Asparagus is best cultivated in sandy substrates with a neutral to moderately alkaline pH. Good drainage is crucial for the health of its rhizomes, which are able to self-propagate to form clonal stands. Its blooms, usually appearing through June and July, are yellowish-green, small, and somewhat inconspicuous. In contrast, its fruits are bright red, hard, and contain mildly toxic phytochemicals.

13) Prickly pear (Opuntia ficus-indica)

Prickly pear plant
The prickly pear is a commercially important succulent that can reach heights of up to 16 feet! JMK, CC BY-SA 3.0, via Wikimedia Commons

Domesticated from Opuntia species in Central Mexico

Many plants found in deserts have a tolerance for mildly to moderately alkaline conditions. This is largely due to the poor, well-draining substrates they have evolved to colonize. The prickly pear cactus, currently known as the most commercially important succulent, is no exception. Able to produce stands boasting heights of up to 16 feet (5 meters), it grows vigorously when rooted into substrates with pH levels ranging from 7 – 8.9.

The spatulate stem pads, or cladodes, of this species are often harvested, skinned, and sliced into “nopalitos”. In Mexico, these are served with jalapeños or are processed further to create spicy jams and fruit juice. The fruits of this species have a water content and taste which is often likened to that of watermelon. This would be the perfect, low-maintenance plant for an edible, desert garden!

14) Baby sage (Salvia microphylla)

Baby sage leaves
Baby sage’s leaves are known for being rich in oil and smelling like blackcurrants. Krzysztof Golik, CC BY-SA 4.0, via Wikimedia Commons

Native to Mexico and southern Arizona

Baby sage is a great choice for mildly alkaline landscapes in USDA hardiness zones 7 – 10. This unforgettably charming member of the Lamiaceae or mint family is also known as “blackcurrant sage” due to the blackcurrant-like scent of its ovate, oil-rich leaves. Its shoots can grow to about 4 feet (1.2 meters) tall in optimal conditions and can reach their maximum size after just 2 years of proper care.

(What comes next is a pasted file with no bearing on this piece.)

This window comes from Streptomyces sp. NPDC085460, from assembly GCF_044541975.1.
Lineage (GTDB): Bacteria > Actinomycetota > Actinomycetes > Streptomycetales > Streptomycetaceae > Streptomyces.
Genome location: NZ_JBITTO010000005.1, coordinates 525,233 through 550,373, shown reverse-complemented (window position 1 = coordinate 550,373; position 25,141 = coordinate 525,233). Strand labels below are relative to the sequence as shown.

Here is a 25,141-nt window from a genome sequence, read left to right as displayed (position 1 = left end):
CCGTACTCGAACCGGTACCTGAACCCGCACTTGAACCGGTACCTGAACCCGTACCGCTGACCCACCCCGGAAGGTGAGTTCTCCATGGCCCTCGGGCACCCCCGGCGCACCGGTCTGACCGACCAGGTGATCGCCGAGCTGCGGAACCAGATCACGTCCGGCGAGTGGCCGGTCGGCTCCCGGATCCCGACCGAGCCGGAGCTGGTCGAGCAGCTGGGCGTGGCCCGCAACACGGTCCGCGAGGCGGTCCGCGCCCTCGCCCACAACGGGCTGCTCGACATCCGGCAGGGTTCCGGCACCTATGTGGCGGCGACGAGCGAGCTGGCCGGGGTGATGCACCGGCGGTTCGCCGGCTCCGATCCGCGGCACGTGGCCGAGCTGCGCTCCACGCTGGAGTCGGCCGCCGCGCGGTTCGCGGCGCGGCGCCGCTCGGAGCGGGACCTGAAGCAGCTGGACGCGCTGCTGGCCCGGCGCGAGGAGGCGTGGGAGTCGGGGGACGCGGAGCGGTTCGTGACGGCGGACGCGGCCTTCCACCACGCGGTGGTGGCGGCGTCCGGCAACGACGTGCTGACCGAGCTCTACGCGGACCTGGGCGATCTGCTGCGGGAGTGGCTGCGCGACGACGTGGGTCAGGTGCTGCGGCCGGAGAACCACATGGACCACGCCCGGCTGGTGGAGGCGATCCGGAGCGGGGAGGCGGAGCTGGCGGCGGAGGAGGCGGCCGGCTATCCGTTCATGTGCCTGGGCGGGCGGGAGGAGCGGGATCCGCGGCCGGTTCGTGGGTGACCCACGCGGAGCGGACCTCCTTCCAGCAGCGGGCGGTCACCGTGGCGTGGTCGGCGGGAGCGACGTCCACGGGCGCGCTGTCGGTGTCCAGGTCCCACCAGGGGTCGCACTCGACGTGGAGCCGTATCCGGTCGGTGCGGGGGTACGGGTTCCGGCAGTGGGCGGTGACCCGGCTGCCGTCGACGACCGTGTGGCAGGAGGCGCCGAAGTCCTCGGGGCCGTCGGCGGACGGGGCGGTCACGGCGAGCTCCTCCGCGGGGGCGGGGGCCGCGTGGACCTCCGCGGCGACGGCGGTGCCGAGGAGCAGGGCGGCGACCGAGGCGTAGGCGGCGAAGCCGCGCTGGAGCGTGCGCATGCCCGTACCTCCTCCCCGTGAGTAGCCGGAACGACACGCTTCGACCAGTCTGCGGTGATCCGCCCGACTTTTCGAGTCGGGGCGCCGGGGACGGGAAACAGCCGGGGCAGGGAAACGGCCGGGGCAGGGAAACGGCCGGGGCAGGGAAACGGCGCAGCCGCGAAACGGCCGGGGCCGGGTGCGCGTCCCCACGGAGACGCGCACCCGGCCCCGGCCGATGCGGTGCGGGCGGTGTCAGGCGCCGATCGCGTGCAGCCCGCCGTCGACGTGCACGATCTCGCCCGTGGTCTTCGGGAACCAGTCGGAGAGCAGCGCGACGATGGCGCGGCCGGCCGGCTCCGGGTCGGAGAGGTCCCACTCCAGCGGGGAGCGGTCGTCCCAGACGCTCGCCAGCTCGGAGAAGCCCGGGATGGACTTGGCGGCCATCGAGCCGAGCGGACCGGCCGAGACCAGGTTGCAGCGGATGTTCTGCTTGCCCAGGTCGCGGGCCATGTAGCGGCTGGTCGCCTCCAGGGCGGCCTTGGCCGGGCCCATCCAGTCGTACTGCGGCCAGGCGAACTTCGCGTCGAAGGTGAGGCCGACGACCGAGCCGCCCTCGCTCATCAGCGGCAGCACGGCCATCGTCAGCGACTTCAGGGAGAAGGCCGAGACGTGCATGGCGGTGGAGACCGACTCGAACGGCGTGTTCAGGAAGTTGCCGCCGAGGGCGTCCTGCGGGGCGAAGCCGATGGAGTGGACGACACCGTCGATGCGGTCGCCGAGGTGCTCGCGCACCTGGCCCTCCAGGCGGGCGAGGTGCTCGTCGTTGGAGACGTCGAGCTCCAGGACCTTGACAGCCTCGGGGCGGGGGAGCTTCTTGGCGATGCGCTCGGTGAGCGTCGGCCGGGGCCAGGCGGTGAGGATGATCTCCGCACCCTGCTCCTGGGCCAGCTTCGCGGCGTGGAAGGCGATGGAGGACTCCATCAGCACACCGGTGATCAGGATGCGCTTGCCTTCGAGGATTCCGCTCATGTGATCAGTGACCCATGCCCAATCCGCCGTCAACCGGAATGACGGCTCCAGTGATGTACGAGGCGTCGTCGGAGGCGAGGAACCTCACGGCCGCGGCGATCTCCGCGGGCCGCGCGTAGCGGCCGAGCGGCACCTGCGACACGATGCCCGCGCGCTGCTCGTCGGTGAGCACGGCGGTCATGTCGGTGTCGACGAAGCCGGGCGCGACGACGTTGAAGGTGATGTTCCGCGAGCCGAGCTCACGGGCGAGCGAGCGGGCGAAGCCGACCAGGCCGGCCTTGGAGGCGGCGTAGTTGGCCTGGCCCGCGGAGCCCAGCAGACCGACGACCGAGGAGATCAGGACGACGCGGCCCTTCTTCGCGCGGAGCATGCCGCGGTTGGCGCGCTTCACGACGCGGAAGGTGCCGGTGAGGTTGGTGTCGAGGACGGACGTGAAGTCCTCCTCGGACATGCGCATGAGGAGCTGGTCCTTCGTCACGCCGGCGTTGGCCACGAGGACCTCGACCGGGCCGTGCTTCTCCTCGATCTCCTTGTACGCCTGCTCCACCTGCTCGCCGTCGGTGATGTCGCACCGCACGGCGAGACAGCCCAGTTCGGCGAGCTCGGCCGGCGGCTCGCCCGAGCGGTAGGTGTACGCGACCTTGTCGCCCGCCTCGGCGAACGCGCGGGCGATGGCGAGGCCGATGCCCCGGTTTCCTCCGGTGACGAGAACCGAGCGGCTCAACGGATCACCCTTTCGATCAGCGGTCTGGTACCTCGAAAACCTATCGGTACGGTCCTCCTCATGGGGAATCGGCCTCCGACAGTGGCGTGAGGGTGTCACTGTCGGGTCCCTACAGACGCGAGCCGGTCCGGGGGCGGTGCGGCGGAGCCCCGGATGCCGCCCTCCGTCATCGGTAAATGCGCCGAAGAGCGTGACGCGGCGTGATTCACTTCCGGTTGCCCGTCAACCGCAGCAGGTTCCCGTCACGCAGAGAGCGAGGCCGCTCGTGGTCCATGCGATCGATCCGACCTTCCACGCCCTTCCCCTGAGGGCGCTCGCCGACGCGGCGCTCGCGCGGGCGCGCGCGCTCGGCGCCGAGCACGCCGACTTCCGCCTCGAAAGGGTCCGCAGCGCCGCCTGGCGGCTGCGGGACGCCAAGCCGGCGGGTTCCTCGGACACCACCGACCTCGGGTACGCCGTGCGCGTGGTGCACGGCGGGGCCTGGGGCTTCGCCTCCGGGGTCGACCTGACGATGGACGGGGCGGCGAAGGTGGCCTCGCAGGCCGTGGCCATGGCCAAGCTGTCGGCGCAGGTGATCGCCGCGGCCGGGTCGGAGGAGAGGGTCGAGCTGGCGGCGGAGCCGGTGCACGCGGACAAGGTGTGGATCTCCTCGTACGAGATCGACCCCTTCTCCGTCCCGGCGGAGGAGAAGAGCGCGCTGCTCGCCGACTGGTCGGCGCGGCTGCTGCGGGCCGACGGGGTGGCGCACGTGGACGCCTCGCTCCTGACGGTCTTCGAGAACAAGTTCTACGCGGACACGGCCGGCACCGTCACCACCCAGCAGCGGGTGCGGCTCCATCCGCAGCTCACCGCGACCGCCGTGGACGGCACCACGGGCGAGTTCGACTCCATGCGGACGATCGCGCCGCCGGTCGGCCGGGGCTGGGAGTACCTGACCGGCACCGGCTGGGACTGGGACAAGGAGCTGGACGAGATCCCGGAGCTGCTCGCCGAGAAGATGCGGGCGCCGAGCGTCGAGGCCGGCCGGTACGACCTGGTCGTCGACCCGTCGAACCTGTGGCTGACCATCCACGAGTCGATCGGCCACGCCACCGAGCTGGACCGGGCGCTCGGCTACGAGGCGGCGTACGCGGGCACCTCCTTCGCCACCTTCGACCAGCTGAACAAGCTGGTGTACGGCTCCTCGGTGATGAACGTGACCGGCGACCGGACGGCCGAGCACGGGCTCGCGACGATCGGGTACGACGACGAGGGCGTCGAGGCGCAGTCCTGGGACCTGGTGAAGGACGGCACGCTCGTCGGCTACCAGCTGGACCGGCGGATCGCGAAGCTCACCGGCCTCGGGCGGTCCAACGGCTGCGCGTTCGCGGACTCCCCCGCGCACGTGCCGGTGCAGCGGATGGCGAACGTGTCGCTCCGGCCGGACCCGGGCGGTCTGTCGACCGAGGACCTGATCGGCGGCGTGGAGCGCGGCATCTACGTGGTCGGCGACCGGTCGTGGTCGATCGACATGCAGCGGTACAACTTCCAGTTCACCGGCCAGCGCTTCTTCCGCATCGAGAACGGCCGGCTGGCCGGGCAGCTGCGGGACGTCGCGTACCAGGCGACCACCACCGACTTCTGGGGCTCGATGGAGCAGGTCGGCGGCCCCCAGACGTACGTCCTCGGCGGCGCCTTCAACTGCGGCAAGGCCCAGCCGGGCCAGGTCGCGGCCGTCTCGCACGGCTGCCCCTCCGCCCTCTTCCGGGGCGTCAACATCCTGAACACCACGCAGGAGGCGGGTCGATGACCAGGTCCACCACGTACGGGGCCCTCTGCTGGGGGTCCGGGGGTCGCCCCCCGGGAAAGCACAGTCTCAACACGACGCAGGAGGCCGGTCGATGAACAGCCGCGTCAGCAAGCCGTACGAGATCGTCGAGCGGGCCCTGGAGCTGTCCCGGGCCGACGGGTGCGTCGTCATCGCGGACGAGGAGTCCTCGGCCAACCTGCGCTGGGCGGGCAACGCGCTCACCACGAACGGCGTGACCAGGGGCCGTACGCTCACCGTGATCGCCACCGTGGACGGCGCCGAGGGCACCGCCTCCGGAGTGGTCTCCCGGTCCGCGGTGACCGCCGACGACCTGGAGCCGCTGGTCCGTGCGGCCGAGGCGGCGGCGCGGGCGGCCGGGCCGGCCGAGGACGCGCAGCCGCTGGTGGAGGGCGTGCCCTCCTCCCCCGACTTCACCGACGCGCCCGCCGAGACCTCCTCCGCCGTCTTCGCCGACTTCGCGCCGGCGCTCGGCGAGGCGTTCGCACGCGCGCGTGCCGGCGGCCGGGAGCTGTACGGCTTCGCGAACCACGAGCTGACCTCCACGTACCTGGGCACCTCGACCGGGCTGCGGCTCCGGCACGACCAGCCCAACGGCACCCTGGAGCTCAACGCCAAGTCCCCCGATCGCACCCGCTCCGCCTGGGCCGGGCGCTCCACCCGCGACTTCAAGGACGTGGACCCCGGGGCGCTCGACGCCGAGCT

Able to produce a wealth of blooms in both spring and fall, baby sage now comes in many horticultural hybrids. Many of these are recipients of the RHS Award of Garden Merit due to their drought tolerance and their capacity to thrive in various soil types. Most varieties prove to be generous bloomers in areas with neutral to moderately alkaline substrates. When provided with ample sunlight and moderate moisture, pH levels of up to 8.5 are tolerated.

Angeline L
About the author

Angeline L

I'm a passionate researcher and scuba diver with a keen interest in garden plants, marine life, and freshwater ecology. I think there’s nothing better than a day spent writing in nature. I have an academic and professional background in sustainable aquaculture, so I advocate for the responsible production of commercial fish, macroinvertebrates, and aquatic plants.

Read more about Pond Informer.